SHS owners would also be shielded from some of the vicissitudes of the property market because of the cushion provided by the subsidized equity value of their property. This protects their homes from the cyclical effects of business fluctuations, thus addressing the fourth requirement of a long-term housing strategy.


At the end of the day preventing the worst of property market bubbles rests with government through regulation of the loan to value ratio on mortgage loans on the demand side. On the supply side the task of government is to ensure the regulatory and transactions cost of development should be reduced through adopting more transparent and user-friendly planning rules and building codes. The mechanism for the supply of land to the market should begin with introducing improvements to the present Application List System to encourage developers to submit bids to trigger more successful land auctions.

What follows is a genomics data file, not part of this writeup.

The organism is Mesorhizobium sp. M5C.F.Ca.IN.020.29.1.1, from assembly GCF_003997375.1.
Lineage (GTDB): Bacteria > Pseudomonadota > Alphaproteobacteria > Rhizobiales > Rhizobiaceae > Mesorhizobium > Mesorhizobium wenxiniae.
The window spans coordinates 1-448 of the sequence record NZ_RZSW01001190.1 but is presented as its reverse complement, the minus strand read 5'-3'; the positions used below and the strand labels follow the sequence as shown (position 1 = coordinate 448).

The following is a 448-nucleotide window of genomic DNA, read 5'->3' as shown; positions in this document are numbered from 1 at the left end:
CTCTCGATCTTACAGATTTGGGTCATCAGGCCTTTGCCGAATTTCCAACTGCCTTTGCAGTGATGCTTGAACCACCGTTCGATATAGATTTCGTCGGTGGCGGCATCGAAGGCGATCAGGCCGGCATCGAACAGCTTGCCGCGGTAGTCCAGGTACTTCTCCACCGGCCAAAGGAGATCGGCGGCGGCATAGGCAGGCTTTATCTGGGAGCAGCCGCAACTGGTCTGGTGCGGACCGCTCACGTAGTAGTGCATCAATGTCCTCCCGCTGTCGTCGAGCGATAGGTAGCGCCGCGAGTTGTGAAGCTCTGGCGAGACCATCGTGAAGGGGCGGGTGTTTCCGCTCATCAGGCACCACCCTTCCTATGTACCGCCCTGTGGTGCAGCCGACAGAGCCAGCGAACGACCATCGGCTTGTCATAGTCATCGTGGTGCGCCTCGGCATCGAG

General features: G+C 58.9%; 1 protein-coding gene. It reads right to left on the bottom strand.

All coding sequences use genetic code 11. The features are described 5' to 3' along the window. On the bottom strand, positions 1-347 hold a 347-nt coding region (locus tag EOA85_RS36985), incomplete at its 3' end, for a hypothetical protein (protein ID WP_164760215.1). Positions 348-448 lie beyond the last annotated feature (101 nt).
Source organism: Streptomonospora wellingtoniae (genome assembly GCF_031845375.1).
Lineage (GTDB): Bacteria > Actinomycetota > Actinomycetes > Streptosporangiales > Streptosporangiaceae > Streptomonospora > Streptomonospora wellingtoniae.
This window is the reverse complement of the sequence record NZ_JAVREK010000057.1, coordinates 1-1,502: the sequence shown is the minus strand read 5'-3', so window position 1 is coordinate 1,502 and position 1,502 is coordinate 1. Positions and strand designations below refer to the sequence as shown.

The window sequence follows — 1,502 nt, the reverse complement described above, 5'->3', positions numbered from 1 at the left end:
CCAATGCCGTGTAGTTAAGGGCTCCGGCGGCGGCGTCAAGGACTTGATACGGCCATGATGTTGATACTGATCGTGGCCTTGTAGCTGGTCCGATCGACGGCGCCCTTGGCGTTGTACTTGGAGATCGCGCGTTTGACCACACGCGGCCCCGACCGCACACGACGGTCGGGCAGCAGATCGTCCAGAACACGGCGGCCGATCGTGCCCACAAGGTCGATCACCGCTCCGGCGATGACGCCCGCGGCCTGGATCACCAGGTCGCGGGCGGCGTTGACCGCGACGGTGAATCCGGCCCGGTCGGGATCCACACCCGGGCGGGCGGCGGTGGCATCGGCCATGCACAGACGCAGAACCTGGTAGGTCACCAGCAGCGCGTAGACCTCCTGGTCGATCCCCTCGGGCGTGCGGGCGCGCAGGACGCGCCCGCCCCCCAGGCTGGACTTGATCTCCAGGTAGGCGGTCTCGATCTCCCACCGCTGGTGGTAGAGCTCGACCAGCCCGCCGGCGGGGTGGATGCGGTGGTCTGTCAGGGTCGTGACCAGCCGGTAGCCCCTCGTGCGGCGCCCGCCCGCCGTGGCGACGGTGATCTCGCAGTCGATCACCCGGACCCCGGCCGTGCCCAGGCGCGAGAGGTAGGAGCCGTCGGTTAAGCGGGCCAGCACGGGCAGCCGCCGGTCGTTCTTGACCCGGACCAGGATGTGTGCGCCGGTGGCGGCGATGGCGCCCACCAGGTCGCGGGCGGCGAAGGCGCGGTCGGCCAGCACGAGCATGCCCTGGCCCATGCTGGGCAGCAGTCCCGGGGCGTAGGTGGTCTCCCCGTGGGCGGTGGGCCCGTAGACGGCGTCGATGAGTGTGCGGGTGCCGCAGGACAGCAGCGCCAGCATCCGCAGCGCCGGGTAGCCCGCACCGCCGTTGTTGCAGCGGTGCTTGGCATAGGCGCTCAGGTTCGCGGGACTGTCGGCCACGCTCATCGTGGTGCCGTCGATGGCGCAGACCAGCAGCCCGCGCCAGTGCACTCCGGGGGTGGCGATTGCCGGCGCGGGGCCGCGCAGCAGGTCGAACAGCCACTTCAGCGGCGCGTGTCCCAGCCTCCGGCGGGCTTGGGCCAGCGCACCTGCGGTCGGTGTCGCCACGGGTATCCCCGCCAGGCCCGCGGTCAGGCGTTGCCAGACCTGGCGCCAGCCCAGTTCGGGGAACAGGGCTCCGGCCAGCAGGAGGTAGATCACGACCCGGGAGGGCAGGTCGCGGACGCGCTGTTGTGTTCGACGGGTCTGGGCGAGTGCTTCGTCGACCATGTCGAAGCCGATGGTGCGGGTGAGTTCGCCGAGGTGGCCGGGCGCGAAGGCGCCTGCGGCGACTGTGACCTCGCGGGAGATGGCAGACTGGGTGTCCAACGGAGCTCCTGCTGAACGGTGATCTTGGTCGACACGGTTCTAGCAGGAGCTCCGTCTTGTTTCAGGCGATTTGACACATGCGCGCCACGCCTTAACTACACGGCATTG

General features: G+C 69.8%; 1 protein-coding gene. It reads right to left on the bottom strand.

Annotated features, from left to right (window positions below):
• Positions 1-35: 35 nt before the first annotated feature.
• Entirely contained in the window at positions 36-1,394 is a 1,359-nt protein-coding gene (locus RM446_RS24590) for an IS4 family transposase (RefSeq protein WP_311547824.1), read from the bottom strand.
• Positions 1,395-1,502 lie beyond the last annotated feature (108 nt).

“Hong Kong land for Hong Kong people” is a path-breaking idea. It forms the core guiding principle for a long-term housing strategy. In 10 years not only would more housing be supplied but we can definitely look forward to exceeding an 80% target for bona fide homeownership. The siege mentality of the population would fade away as the vast majority of households in Hong Kong became homeowners with a comfortable level of home equity. Such a community would feel secure and confident to take up the challenge of dual economic integration – the fifth point in a long-term housing strategy. The people of Hong Kong would then see that rising external demand for what Hong Kong offers could align with their interests as property owners. Hong Kong’s progress towards dual integration would thus be aligned with the interests of its people.




Alan Smart, Making Room: Squatter Clearance in Hong Kong, Hong Kong University Press, 1992.